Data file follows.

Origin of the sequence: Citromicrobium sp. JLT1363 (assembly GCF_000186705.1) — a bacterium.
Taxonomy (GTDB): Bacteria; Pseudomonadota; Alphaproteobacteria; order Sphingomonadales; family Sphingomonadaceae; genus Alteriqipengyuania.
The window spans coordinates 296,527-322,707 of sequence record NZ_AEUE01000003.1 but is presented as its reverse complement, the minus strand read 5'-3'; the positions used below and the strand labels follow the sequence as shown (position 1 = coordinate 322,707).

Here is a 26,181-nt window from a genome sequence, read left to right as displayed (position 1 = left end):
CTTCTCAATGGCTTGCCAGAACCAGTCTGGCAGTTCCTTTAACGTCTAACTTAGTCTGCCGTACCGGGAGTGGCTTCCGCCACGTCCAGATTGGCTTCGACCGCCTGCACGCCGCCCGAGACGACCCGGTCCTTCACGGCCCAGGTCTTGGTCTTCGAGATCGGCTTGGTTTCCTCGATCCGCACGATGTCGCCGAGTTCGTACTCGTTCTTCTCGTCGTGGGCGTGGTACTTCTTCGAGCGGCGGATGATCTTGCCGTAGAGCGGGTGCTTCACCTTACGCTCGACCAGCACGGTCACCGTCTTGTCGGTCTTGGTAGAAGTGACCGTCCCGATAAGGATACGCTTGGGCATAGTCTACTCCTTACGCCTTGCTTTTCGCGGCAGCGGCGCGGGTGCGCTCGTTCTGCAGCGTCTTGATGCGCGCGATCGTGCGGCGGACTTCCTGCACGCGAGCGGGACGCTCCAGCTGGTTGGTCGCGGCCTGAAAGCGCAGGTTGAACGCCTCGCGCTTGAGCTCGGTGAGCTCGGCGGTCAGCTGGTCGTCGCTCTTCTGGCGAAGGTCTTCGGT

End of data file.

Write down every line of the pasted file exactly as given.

Origin of the sequence: Citromicrobium sp. JLT1363 (assembly GCF_000186705.1) — a bacterium.
Taxonomy (GTDB): Bacteria; Pseudomonadota; Alphaproteobacteria; order Sphingomonadales; family Sphingomonadaceae; genus Alteriqipengyuania.
The window spans coordinates 296,527-322,707 of sequence record NZ_AEUE01000003.1 but is presented as its reverse complement, the minus strand read 5'-3'; the positions used below and the strand labels follow the sequence as shown (position 1 = coordinate 322,707).

Here is a 26,181-nt window from a genome sequence, read left to right as displayed (position 1 = left end):
CTTCTCAATGGCTTGCCAGAACCAGTCTGGCAGTTCCTTTAACGTCTAACTTAGTCTGCCGTACCGGGAGTGGCTTCCGCCACGTCCAGATTGGCTTCGACCGCCTGCACGCCGCCCGAGACGACCCGGTCCTTCACGGCCCAGGTCTTGGTCTTCGAGATCGGCTTGGTTTCCTCGATCCGCACGATGTCGCCGAGTTCGTACTCGTTCTTCTCGTCGTGGGCGTGGTACTTCTTCGAGCGGCGGATGATCTTGCCGTAGAGCGGGTGCTTCACCTTACGCTCGACCAGCACGGTCACCGTCTTGTCGGTCTTGGTAGAAGTGACCGTCCCGATAAGGATACGCTTGGGCATAGTCTACTCCTTACGCCTTGCTTTTCGCGGCAGCGGCGCGGGTGCGCTCGTTCTGCAGCGTCTTGATGCGCGCGATCGTGCGGCGGACTTCCTGCACGCGAGCGGGACGCTCCAGCTGGTTGGTCGCGGCCTGAAAGCGCAGGTTGAACGCCTCGCGCTTGAGCTCGGTGAGCTCGGCGGTCAGCTGGTCGTCGCTCTTCTGGCGAAGGTCTTCGGT